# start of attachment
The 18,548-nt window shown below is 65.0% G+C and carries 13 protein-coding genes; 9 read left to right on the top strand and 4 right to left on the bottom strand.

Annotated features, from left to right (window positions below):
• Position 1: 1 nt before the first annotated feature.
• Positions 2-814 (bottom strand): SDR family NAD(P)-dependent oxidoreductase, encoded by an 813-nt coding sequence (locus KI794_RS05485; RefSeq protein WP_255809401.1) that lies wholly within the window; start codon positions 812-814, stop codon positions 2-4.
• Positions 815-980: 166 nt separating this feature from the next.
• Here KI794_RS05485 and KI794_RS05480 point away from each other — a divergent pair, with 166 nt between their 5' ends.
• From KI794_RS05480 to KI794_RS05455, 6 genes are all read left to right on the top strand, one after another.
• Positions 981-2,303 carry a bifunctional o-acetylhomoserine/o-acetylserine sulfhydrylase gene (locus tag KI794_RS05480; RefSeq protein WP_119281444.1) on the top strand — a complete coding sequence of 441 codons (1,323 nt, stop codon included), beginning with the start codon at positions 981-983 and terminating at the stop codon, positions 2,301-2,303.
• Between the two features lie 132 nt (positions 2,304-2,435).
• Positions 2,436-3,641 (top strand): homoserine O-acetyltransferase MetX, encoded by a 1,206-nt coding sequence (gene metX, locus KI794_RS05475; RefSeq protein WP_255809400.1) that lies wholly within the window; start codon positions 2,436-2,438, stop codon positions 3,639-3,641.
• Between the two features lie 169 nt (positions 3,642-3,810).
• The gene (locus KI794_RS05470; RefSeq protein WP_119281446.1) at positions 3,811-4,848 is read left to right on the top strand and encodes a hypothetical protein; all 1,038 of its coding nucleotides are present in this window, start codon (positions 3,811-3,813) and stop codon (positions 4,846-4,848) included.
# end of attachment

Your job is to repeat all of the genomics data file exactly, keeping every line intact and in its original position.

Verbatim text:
The 18,548-nt window shown below is 65.0% G+C and carries 13 protein-coding genes; 9 read left to right on the top strand and 4 right to left on the bottom strand.

Annotated features, from left to right (window positions below):
• Position 1: 1 nt before the first annotated feature.
• Positions 2-814 (bottom strand): SDR family NAD(P)-dependent oxidoreductase, encoded by an 813-nt coding sequence (locus KI794_RS05485; RefSeq protein WP_255809401.1) that lies wholly within the window; start codon positions 812-814, stop codon positions 2-4.
• Positions 815-980: 166 nt separating this feature from the next.
• Here KI794_RS05485 and KI794_RS05480 point away from each other — a divergent pair, with 166 nt between their 5' ends.
• From KI794_RS05480 to KI794_RS05455, 6 genes are all read left to right on the top strand, one after another.
• Positions 981-2,303 carry a bifunctional o-acetylhomoserine/o-acetylserine sulfhydrylase gene (locus tag KI794_RS05480; RefSeq protein WP_119281444.1) on the top strand — a complete coding sequence of 441 codons (1,323 nt, stop codon included), beginning with the start codon at positions 981-983 and terminating at the stop codon, positions 2,301-2,303.
• Between the two features lie 132 nt (positions 2,304-2,435).
• Positions 2,436-3,641 (top strand): homoserine O-acetyltransferase MetX, encoded by a 1,206-nt coding sequence (gene metX, locus KI794_RS05475; RefSeq protein WP_255809400.1) that lies wholly within the window; start codon positions 2,436-2,438, stop codon positions 3,639-3,641.
• Between the two features lie 169 nt (positions 3,642-3,810).
• The gene (locus KI794_RS05470; RefSeq protein WP_119281446.1) at positions 3,811-4,848 is read left to right on the top strand and encodes a hypothetical protein; all 1,038 of its coding nucleotides are present in this window, start codon (positions 3,811-3,813) and stop codon (positions 4,846-4,848) included.